Civilizing Rituals: Inside Public Art Museums

Civilizing Rituals: Inside Public Art Museums

Civilizing Rituals: Inside Public Art Museums

Civilizing Rituals: Inside Public Art Museums


Illustrated with over fifty photos, Civilizing Rituals merges contemporary debates with lively discussion and explores central issues involved in the making and displaying of art as industry and how it is presented to the community.Carol Duncan looks at how nations, institutions and private individuals present art, and how art museums are shaped by cultural, social and political determinants. Civilizing Rituals is ideal reading for students of art history and museum studies, and professionals in the field will also find much of interest here.


Since their appearance in the late eighteenth century, art museums * have become steadily richer, more numerous, and, lately, more glamorous, as sites of cultural activity. The Museum Age, as Germain Bazin called our era, seems still not to have peaked, at least judging from the ever-increasing amounts of square footage that art museums can claim.

This book looks at a series of collections from what I believe to be a new perspective, namely, as ritual structures. The literature about art museums tends to represent them either as collections of things or as distinctive works of architecture. Museum catalogues, for example, normally treat only the contents of a collection. The “collection” is not conceptualized as a place but rather as an accumulation of valuable and unique objects. Books about famous collectors do something similar, usually narrating the how and when a collector gained his possessions. There is even a kind of adventure literature in which collectors or curators appear as clever sleuths or dashing heroes who track down and bag their art treasures like hunters or Don Juans. Meanwhile, architectural writers focus on the kind of artistic statement a museum building makes, or, more practically, on how its architect handled such problems as lighting or traffic flow. Where the focus is on collecting or a collection, the museum environment itself is often ignored, as if its spaces were neutral or invisible. Most guidebooks sold in museums take this approach, representing the museum experience as almost solely a series of encounters with discrete art objects.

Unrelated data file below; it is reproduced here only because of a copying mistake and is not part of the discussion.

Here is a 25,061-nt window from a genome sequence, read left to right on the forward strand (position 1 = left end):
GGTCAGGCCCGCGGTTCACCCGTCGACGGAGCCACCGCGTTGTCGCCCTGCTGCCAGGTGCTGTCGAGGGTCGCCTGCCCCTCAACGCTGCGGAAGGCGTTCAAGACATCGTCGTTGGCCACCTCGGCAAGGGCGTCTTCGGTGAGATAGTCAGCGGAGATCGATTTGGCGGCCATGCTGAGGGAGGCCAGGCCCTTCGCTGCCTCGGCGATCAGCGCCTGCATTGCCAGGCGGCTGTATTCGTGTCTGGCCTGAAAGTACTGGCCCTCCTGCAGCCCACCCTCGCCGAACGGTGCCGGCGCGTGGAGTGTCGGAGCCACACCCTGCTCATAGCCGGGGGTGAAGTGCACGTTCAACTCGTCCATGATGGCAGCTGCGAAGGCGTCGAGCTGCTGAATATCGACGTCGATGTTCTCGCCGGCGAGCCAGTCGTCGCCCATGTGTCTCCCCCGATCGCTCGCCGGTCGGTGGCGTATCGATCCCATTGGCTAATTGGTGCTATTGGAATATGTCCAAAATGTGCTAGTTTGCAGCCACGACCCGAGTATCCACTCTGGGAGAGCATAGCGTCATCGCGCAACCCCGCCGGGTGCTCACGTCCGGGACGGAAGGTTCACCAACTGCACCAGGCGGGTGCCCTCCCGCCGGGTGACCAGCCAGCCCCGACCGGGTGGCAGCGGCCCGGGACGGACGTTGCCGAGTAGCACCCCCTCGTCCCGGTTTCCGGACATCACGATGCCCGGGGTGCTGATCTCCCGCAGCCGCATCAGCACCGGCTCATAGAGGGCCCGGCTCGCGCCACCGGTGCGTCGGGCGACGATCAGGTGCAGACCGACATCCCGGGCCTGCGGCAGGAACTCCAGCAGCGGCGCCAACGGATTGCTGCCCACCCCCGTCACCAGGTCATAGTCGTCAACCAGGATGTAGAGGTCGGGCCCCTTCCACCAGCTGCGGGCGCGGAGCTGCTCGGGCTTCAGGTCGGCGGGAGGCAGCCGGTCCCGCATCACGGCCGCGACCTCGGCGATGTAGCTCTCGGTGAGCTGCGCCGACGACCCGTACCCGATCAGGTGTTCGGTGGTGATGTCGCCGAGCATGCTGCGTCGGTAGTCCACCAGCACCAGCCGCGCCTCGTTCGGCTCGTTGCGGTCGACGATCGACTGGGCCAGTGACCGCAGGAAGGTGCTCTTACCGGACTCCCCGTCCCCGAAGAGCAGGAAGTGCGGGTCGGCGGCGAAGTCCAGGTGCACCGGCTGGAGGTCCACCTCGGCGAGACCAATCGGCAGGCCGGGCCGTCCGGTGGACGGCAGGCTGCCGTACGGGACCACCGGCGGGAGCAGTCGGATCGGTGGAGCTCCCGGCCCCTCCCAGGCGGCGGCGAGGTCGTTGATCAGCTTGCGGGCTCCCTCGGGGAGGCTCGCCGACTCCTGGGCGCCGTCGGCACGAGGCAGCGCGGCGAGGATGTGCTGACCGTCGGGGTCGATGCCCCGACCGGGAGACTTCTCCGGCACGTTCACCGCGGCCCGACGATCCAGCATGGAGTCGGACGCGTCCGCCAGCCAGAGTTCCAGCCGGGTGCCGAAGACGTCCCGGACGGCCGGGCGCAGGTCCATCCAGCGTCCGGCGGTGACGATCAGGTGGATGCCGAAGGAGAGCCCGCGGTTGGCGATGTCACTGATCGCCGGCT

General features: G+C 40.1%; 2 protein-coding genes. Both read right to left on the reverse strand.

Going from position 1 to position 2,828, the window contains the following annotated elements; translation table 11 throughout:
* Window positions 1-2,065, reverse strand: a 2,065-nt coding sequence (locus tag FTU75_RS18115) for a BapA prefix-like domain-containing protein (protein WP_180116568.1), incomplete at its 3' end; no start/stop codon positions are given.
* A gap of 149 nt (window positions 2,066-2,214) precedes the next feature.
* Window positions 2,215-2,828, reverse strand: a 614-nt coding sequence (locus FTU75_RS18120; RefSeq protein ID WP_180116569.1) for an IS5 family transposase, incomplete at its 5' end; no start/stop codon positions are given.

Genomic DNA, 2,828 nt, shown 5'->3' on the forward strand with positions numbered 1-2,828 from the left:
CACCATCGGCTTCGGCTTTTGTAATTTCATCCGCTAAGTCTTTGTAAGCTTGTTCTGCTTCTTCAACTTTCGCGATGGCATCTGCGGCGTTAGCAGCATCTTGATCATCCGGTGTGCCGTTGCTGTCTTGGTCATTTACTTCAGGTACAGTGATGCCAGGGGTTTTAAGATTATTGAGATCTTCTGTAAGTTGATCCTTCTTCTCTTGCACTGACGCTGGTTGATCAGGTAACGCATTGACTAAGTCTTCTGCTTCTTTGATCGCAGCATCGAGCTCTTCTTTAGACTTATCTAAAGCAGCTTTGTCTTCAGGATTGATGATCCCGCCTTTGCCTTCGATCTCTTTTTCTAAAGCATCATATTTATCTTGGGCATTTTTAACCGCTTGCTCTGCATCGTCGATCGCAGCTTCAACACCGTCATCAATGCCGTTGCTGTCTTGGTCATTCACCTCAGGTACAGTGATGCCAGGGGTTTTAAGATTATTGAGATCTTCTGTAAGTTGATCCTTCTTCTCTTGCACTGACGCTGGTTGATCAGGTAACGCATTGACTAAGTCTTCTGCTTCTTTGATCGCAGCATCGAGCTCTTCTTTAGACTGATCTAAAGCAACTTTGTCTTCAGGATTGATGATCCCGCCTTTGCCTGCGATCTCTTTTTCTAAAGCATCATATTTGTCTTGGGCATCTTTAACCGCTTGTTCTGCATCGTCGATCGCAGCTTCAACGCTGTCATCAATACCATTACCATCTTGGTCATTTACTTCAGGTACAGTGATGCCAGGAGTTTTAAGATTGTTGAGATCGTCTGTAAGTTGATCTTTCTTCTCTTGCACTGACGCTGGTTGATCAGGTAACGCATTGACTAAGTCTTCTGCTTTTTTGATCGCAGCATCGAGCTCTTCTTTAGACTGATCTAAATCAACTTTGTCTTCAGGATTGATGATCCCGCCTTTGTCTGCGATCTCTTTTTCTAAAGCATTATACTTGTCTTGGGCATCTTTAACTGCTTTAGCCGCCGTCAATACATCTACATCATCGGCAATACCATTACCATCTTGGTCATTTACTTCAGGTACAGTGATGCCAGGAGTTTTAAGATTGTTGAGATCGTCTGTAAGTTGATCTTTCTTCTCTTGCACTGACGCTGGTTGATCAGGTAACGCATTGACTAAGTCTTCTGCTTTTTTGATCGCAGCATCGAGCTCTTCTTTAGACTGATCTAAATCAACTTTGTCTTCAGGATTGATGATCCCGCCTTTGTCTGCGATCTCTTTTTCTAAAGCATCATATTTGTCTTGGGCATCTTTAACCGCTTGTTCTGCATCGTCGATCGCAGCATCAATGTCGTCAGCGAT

In this study, I consider art museums neither as neutral sheltering spaces for objects nor primarily as products of architectural design. Like the traditional temples and palaces they so often emulate, art museums are complex entities in which both art and architecture are parts of a larger whole. I propose to treat this ensemble like a script or score-or better, a dramatic field. That is, I see the totality of the museum as a stage setting that prompts

* In Great Britain, there is an understood distinction between the art gallery and the museum that does not exist in the United States, where art galleries and museums of art are the same kind of thing. In this book, I am following American usage and will use the terms art gallery, art museum, or even just plain museum interchangeably.

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